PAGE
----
Ulster's new police chief sets out to rebuild trust

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The new Chief Constable of the Royal Ulster Constabulary, Ronnie Flanagan, yesterday acknowledged that he faced a major task in rebuilding relations with the community following a summer in which Northern Ireland "crept right to the edge of the abyss".

Mr Flanagan, 46, currently a deputy chief constable, was yesterday appointed as successor to Sir Hugh Annesley, who retires in November. He was chosen from a shortlist that included the RUC's other deputy chief constable, Blair Wallace, and the Commissioner of City of London police, William Taylor.

Unionist leaders immediately warned Mr Flanagan that RUC morale was low, while nationalists said the force was deeply mistrusted.

Although not well-known in Britain, Mr Flanagan has in recent years become the RUC's most familiar officer in Northern Ireland, frequently appearing on radio and television. His 26 years in the RUC have included terms in charge of its Special Branch and overall responsibility for operations.

At present, he is chairman of the "executive committee", which means he has responsibility for the direction of all police, military and MI5 activity in the province. He holds a BA in public sector studies, an MA in legal and administrative studies, and a certificate in legal administration. At 46, it is expected he will remain at the head of the RUC for many years.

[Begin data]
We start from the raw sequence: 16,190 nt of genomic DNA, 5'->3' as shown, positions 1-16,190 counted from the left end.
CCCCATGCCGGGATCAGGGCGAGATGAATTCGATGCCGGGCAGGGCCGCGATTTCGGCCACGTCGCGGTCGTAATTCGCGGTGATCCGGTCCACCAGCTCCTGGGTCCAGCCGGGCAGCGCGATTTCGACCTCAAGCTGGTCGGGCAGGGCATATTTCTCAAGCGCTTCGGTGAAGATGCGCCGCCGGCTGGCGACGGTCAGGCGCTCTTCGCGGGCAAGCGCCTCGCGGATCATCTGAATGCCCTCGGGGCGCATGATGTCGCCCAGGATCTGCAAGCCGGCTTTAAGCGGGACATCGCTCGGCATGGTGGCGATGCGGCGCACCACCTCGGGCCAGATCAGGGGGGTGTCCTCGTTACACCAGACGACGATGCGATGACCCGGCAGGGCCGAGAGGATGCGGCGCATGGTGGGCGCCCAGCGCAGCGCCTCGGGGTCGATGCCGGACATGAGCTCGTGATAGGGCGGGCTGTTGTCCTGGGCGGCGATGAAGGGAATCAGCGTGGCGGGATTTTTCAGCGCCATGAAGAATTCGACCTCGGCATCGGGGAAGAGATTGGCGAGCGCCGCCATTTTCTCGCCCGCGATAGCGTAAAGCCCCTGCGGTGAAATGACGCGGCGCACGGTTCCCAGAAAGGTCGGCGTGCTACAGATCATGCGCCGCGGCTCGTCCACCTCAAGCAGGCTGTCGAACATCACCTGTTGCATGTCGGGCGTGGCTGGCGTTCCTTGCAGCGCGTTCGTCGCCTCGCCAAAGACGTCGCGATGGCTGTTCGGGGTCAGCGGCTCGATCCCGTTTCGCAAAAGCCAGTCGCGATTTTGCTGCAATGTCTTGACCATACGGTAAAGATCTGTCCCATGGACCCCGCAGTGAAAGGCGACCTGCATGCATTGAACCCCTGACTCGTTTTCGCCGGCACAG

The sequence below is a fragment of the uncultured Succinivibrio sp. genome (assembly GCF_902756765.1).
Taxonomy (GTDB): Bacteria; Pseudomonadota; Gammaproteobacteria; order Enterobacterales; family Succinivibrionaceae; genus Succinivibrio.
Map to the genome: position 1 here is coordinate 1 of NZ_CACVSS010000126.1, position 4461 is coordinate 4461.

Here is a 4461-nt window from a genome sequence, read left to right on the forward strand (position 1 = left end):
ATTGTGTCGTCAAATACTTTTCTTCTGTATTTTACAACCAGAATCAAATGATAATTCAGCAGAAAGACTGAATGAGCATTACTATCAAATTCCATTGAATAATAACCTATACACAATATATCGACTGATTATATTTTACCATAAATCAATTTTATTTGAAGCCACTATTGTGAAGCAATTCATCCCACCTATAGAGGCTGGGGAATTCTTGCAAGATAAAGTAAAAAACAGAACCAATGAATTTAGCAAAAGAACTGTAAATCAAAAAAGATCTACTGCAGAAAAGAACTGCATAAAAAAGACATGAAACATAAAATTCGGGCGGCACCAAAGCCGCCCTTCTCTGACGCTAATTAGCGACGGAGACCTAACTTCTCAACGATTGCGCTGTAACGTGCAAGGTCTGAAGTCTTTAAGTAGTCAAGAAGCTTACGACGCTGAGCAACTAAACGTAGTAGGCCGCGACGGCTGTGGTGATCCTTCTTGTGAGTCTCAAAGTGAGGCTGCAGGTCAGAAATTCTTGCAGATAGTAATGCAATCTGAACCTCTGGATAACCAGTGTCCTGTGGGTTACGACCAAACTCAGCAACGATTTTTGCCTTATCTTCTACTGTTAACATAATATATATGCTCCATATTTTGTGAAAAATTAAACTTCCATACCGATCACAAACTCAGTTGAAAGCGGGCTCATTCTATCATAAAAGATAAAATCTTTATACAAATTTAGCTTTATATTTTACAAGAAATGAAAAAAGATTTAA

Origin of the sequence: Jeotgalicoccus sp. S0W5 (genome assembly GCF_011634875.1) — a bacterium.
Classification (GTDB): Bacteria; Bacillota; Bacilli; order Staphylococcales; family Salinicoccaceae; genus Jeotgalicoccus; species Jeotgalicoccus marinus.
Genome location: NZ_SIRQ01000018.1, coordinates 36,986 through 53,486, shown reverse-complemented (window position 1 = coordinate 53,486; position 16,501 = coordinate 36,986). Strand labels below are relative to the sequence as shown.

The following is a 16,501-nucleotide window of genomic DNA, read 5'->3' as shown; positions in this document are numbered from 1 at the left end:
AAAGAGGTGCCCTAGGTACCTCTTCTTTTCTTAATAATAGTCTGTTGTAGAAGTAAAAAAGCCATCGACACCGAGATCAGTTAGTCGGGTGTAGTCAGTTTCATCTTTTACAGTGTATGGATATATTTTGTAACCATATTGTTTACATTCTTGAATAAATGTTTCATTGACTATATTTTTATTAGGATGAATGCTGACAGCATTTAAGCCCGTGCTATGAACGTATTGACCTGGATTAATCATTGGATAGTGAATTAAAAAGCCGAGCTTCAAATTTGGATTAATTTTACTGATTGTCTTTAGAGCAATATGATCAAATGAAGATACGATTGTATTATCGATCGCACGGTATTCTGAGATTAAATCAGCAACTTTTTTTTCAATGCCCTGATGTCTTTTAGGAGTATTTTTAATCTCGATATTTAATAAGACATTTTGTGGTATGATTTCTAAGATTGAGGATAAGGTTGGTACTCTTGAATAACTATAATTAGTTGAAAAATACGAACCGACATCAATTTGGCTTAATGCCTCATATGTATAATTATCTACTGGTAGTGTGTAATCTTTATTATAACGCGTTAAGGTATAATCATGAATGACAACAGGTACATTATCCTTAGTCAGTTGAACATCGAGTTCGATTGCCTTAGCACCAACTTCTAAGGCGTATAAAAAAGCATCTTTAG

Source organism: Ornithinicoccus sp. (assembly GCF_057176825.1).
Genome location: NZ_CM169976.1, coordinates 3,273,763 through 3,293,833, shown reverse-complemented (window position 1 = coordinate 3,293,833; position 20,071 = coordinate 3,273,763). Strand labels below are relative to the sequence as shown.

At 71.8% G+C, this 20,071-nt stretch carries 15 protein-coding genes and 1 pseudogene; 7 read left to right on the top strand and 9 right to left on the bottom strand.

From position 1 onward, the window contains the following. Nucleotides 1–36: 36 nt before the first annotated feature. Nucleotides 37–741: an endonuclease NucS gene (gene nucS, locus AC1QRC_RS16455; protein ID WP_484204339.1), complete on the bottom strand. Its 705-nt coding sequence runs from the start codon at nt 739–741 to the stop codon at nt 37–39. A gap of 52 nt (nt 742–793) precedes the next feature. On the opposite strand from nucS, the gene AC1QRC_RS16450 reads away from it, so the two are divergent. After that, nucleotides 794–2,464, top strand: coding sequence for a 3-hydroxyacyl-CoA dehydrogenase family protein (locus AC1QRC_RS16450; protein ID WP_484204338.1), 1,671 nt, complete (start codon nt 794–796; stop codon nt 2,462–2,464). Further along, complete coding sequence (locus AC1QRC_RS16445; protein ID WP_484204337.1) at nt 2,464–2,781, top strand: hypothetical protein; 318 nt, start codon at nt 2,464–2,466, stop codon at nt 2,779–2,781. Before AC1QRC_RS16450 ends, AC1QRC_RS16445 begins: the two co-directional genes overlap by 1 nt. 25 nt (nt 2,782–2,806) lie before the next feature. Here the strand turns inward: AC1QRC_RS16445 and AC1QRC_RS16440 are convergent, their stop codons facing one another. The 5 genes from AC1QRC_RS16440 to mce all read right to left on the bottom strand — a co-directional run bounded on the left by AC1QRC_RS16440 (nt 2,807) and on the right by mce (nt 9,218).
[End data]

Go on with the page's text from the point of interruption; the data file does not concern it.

He spoke yesterday of the damage done in the marching season, declaring: "Northern Ireland cannot withstand another summer like this one. The intensity of the violence which our officers withstood was of a scale that I hadn't seen over 25 years. The country stared into the face of great difficulty and crept right to the edge of the abyss It pulled back and I believe it will continue to draw back."

He said rebuilding community relations and trust was the force's top priority. He added that the RUC would be "very aggressive" in encouraging Catholics to join, promising they would find an environment in which "they don't have to submerge their religious beliefs in order to feel comfortable or in order to be successful".

Reacting to the appointment, the Ulster Unionist leader, David Trimble, said: "The poor quality of leadership in the recent past has resulted in a serious loss of morale. He would need to rebuild morale within the force."

Democratic Unionist leader, the Rev Ian Paisley, said police morale had "nose-dived" following the Drumcree stand-off. He claimed Mr Flanagan did not have the support of a majority of his officers : "He has got to prove himself. The Unionist population will be keeping a very close scrutiny on what he is doing."

Alex Atwood, of the SDLP, said the police were deeply mistrusted by nationalists, and could only establish trust by a purge of "the culture, the nature, the policies and the practices of the RUC". He said Mr Flanagan had shown evidence of edging the RUC forward but would have to take a leap forward.

Gerry Adams, Sinn Fein president, said the appointment was irrelevant, asserting that the RUC had no future and should be disbanded. "We need a police service which enjoys the confidence and support of all sections of our people. The RUC cannot achieve that."

t Large numbers of police will be on duty today when a series of Protestant parades are held across Ulster. Tension increased when the Co Armagh headquarters of the organising body, the Royal Black Preceptory, was badly damaged by a suspected arson attack.